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J Thromb Haem 1. 525, 2003


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Prothrombin G20210A Mutation

  • A G-to-A substitution in nucleotide position 20210 is responsible for a factor II polymorphism

  • The presence of one allele (heterozygosity) is associated with a 3-6 fold increased for all ages and both genders

  • The mutation causes a 30% increase in prothrombin levels.


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Antiphospholipid Syndrome


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Antiphospholipid Syndrome—Diagnosis

  • Clinical Criteria

    -Arterial or venous thrombosis

    -Pregnancy morbidity

  • Laboratory Criteria

    -IgG or IgM anticardiolipin antibody-medium

    or high titer

    -Lupus Anticoagulant


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Antiphospholipid Syndrome—Clinical

  • Thrombosis—arterial or venous

  • Pregnancy loss

  • Thrombocytopenia

  • CNS syndromes—stroke, chorea

  • Cardiac valve disease

  • Livedo Reticularis


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Antiphospholipid Syndrome—The Lupus Anticoagulant (LAC)

  • DRVVT- venom activates F. X directly;

    prolonged by LAC’s

  • APTT- Usually prolonged, does not correct in 1:1 mix

  • Prothrombin Time- seldom very prolonged


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Antiphospholipid Syndrome—Anticardiolipin Antibodies

  • ACAs are antibodies directed at a protein-phosholipid complex

  • Detected in an ELISA assay using plates coated with cardiolipin and B2-glycoprotein


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Antiphospholipid Syndrome—Treatment

  • Patients with thrombosis- anticoagulation, INR 3

  • Anticoagulation is long-term—risk of thrombosis is 50% at 2 years after discontinuation

  • Women with recurrent fetal loss and APS require LMW heparin and low-dose heparin during their pregnancies


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Heparin-Induced Thrombocytopenia(HIT)

  • HIT is mediated by an antibody that reacts with a heparin-platelet factor 4 complex to form antigen-antibody complexes

  • These complexes bind to the platelet via its Fc receptors

  • Cross-linking the receptors leads to platelet aggregation and release of platelet factor 4 (PF4)

  • The released PF4 reacts with heparin to form heparin-PF4 complexes, which serve as additional sites for HIT antibody binding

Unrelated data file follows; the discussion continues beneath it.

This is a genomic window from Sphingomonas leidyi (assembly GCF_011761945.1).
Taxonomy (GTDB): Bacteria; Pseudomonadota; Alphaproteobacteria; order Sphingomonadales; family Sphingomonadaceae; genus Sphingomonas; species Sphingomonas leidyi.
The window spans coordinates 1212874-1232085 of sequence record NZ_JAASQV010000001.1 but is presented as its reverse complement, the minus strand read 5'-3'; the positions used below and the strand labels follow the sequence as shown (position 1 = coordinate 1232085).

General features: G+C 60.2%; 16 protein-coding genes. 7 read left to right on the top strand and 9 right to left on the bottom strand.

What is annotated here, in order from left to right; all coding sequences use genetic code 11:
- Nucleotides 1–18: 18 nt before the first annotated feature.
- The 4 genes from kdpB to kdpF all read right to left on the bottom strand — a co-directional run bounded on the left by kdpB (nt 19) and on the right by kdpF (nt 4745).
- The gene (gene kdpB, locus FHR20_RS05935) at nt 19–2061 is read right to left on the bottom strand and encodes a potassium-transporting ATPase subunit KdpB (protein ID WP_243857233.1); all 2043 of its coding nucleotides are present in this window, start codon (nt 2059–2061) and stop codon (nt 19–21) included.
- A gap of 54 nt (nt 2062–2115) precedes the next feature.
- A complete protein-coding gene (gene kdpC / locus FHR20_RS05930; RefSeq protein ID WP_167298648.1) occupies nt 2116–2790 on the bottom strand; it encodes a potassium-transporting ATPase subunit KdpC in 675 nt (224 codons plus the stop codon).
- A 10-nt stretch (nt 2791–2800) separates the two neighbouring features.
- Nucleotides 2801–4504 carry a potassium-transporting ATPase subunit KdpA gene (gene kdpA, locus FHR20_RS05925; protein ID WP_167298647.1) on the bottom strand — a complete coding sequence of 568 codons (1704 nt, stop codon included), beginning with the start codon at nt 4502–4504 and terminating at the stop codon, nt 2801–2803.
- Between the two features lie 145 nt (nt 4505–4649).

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J Thromb Haem 1,1471, 2003


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Diagnosis of HIT

  • Diagnosis made on clinical grounds

  • HIT usually results in thrombosis rather than bleeding

  • Diagnosis should be confirmed by either immunoassay (ELISA) or functional tests (14C serotonin release assay)

  • Treatment involves cessation of heparin, treatment with an alternative drug, e.g. argatroban, and switching to warfarin


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Thrombophilia:How Do You DecideWho to Test?


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Site of Thrombosis vs. Coag. Defect

AbnormalityArterialVenous

Factor V Leiden - +

Prothrombin G20210A - +

Antithrombin deficiency - +

Protein C deficiency - +

Protein S deficiency - +

Hyperhomocysteinemia + +

Lupus Anticoagulant + +


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Stratification of Potentially Thombophilic Patients

Clinical History“Weekly”“Strongly”

Age of onset <50 - +

Recurrent thrombosis - +

Positive family history - +


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Testing for Hereditary Defectsin Patients With ThrombosisWith No Family History

Pro

Improve understanding of pathogenesis of thrombosis

Identify and counsel affected family members

Obviate expensive diagnostic testing (e.g. CT scans) looking for a malignancy

Con

Infrequent identification of patients with defects whose management would change

Potential for overaggressive management

Insurance implications

Cost of testing


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Clinical Implications In Treatment of Thrombophilia

  • Routine screening of patients with VTE for an underlying thrombophilic defect “is not justified”

  • However, the risk of subsequent thrombosis over 5 years in men with idiopathic VTE is 30%

  • Any additional defect adds to risk and to possible need for prolongation of anticoagulation

  • Furthermore, women with a history of VTE who wish to become pregnant will be treated differently if a defect were found


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Screening EvaluationFor “Strongly Thrombophilic” Patients

  • Test for Factor V Leiden

  • Genetic test for prothrombin gene mutation 20210A

  • Functional assay of antithrombin

  • Functional assay of protein C

  • Functional assay of protein S

  • Clotting test for lupus anticoagulant/ELISA for cardiolipin antibodies

  • Measurement of fasting total plasma homocysteine


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Screening Laboratory EvaluationFor “Weekly Thrombophilic” Patients

  • Test for Factor V Leiden

  • Genetic test for prothrombin gene mutation G20210A

  • Measurement of fasting total plasma homocysteine

  • Clotting assay for lupus anticoagulant/ELISA for cardiolipin antibodies


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Management of PatientsWith Thrombophilia

Risk ClassificationManagement

High Risk

2 or more spontaneous eventsIndefinite Anticoagulation

1 spontaneous life-threatening

event (near-fatal pulmonary

embolus, cerebral, mesenteric,

portal vein thrombosis)

1 spontaneous event in association

with antiphospholipid antibody

syndrome, antithrombin deficiency,

or more than 1 genetic defect

Moderate Risk

1 event with a known provocativeVigorous prophylaxis in

stimulus high-risk settings

Asymptomatic